Monday, October 12, 2009

Case o' The Week: The Rain in Spain Falls Mainly On the Plain (Error Review): Rex Harrison, Prosecutorial Misconduct, and Assault

Rex Harrison (right), a charming gentlemen, a master of etiquette, infallibly polite in every respect, "the milk of human kindness by the quart in every vein." United States v. Rex Harrison, Slip. Op. 14403, 14407 (9th Cir. Oct. 9, 2009), decision available here.

Well, maybe the defendant Rex Harrison in this case isn't quite Henry Higgins -- but he still didn't deserve the trial he got in Hawaii. A slow week in the Ninth and an order amending an August opinion let's us stretch back a bit and take a closer look at this interesting case.

Players: Decision by Chief Judge Kozinski joined by Judge Callahan, partial dissent by Judge Bybee. Hard-fought case by Hawaii Federal Defender Peter Wolff (who was not, by the way, trial counsel).

Facts: “Because the majority neglects to set forth the facts, [Judge Bybee presents] them briefly.” Id. at 14414 (Bybee, J., dissenting). Military police encountered defendant Rex Harrison parked on restricted“Army Beach” in Oahu. Id. Accounts conflict on what happened next, but the officers said a drunk Harrison gave his ID then attempted to run away. Id. The officers testified that Harrison punched one of them and made frightening movements towards another, yelling profanities. Id. Harrison testified at trial and recounted harassment by the officers, with the officers starting the brawl. Id. at 14415. He was charged with two counts of assault.

While crossing Harrison the Special AUSA repeatedly asked the defendant to comment on the testimony of the government’s witnesses. Id. at 14417. The prosecutor also repeatedly vouched for the government witnesses. Id. at14408 (majority decision). The defense did not object to any of these errors at trial. Harrison was convicted of both counts of assault.

Issue(s): “Improper questioning was an organizational theme for the prosecutor’s entire cross-examination. The vouching was similarly patent.” Id. at 14408. Because, however, there was no trial objection, the question for the Ninth was whether the “prosecutors’ misconduct ‘affected the outcome of the district court proceedings.’” Id. at 14409 (quoting United States v. Olano, 507 U.S. 725. 734 (1993)).

Held: “Harrison must also show prejudice, and he hasn’t.” Id. at 14409. “Any prejudice from the vouching was also ameliorated by the judge’s belated curative instruction.” Id.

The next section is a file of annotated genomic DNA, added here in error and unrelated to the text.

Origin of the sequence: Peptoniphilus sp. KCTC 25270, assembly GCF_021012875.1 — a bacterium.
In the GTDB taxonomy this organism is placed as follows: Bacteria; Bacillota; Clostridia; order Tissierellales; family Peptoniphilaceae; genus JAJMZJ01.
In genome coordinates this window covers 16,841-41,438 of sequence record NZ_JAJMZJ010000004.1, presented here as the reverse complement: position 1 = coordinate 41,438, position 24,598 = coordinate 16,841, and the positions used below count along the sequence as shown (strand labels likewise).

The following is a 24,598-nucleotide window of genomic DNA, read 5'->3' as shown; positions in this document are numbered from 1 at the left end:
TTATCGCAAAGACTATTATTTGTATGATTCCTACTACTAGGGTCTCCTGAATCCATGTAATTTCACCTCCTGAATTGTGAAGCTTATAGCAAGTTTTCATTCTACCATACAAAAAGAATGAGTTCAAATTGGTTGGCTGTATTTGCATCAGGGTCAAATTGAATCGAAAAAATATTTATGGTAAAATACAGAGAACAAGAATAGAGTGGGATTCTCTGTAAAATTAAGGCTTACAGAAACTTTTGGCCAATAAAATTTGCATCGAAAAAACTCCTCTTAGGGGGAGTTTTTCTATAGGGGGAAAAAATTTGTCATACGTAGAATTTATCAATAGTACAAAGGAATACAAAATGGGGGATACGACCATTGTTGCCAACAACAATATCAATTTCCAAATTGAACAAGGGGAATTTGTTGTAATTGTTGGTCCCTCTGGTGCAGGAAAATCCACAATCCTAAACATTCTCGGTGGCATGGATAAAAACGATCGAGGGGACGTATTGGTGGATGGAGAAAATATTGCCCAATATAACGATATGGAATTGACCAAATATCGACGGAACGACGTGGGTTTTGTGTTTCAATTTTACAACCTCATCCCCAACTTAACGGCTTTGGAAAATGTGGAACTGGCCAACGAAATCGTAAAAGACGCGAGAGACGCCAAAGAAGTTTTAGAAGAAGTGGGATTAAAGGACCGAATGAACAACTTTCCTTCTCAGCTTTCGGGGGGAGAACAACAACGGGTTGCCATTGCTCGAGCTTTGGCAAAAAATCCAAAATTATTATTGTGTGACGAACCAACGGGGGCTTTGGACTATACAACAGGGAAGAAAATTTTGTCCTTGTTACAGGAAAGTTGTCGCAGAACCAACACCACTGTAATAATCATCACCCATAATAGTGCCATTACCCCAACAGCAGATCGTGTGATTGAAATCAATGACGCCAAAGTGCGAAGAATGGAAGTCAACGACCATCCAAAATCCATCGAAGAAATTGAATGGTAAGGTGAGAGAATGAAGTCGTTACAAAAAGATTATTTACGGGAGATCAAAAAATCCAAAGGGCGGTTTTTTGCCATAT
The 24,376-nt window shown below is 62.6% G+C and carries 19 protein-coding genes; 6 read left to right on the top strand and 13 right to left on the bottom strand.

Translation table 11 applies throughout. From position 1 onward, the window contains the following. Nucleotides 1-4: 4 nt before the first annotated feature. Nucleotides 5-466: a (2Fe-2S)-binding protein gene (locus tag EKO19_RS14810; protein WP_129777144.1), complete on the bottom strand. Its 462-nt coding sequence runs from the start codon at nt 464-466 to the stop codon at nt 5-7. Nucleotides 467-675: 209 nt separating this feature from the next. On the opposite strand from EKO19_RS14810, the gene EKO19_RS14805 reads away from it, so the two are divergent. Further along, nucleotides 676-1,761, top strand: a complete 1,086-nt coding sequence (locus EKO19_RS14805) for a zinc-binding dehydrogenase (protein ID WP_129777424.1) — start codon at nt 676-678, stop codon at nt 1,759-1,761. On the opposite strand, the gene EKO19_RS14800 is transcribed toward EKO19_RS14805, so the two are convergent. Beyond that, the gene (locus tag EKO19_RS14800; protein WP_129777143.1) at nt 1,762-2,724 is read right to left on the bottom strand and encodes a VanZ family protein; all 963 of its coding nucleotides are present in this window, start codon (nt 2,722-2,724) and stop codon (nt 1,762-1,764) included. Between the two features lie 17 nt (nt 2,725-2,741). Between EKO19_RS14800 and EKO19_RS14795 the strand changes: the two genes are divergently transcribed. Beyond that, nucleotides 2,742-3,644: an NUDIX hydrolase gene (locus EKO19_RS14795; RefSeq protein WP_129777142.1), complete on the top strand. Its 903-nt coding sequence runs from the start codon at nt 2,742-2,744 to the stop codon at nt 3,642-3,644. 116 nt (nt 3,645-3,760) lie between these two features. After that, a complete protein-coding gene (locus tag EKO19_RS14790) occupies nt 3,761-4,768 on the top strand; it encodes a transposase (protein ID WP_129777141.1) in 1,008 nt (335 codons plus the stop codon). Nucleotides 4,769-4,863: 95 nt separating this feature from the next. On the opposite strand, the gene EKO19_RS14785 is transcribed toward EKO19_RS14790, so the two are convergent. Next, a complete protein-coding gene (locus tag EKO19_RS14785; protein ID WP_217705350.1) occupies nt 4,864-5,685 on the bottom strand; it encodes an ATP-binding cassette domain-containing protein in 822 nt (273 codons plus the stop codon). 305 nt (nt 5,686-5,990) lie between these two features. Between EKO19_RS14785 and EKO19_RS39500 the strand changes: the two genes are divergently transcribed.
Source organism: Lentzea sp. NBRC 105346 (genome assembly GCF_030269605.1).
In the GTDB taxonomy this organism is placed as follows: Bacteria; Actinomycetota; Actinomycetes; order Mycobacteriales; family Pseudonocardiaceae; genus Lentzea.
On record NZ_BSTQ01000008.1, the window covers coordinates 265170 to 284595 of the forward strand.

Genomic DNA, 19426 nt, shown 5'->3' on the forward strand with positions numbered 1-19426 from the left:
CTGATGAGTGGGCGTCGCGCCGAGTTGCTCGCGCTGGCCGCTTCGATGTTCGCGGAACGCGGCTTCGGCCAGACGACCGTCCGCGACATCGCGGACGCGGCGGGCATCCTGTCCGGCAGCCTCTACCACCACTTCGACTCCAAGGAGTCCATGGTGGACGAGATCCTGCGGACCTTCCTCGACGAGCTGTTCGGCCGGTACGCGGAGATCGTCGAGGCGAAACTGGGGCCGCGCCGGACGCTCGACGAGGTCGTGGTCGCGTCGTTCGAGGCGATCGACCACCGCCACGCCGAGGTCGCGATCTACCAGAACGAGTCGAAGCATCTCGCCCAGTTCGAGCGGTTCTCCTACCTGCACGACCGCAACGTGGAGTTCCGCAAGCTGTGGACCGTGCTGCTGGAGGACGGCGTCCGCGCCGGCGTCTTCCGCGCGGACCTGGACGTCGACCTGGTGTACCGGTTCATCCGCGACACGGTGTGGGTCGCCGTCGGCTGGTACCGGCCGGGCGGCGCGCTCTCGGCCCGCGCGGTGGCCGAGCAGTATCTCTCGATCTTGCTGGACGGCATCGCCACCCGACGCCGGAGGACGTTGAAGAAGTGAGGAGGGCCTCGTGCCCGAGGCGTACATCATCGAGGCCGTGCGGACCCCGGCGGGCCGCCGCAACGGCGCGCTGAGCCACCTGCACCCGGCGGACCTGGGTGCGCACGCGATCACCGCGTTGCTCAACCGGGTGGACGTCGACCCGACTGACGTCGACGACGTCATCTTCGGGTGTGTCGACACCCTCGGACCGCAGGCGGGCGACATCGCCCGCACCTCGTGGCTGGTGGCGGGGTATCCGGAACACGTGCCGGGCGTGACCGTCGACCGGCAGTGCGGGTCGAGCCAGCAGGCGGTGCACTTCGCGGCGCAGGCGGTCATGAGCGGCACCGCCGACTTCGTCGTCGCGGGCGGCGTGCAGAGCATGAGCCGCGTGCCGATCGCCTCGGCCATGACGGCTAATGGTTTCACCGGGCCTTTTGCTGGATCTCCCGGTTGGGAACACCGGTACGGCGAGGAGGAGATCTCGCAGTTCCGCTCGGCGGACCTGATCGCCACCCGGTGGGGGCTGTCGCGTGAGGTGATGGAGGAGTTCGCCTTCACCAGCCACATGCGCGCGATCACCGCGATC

Of Note: In a persuasive dissent, Judge Bybee compares Harrison with two previous Ninth cases on prosecutorial misconduct, Geston and Combs. He correctly (we think) argues that the vouching and “second-order questions” were at least as extreme here. When one reads Judge Bybee’s more thorough account of the facts and his recounting of the outrageous prosecutorial misconduct at trial, it is shocking that both counts of conviction weren’t reversed.

How to Use: Though victory in Harrison was ultimately stolen by Olano plain error review, both the majority decision and the dissent are useful primers for the twin sins of “second-order” questions (asking a witness on cross to comment on the veracity of another witness, like a cop), and prosecutorial vouching. Mine the decision for good language on both errors. (Aside: both convictions would have almost certainly been reversed had there been objections at trial, and if the Ninth were not engaged in Olano plain error review on appeal. A useful reminder on the importance of objecting and preserving the appellate record).

The case also confirms an earlier Ninth Circuit holding on federal assault: physical intimidation alone will not always constitute assault – there needs to be proof of force or threat of force. Id. at 14411 (quoting United States v. Chapman, 528 F.3d 1215, 1222 (9th Cir. 2008)). Harrison and Chapman are two key, recent cases that merit a close read in any federal assault case.

For Further Reading: Harrison was sentenced to two years in prison for a drunken fistfight with a cop, was remanded when the verdict was returned, and this beach brawl conviction earned a press release from the Hawaii United States Attorney’s office (though there was no USAO press release when Chief Judge Kozinski lambasted the office for prosecutorial misconduct). For more on this case, including the SAUSA who tried it, visit an interesting article here.

Image of Rex Harrison, from My Fair Lady, from

Steven Kalar, Senior Litigator N.D. Cal. FPD. Website at


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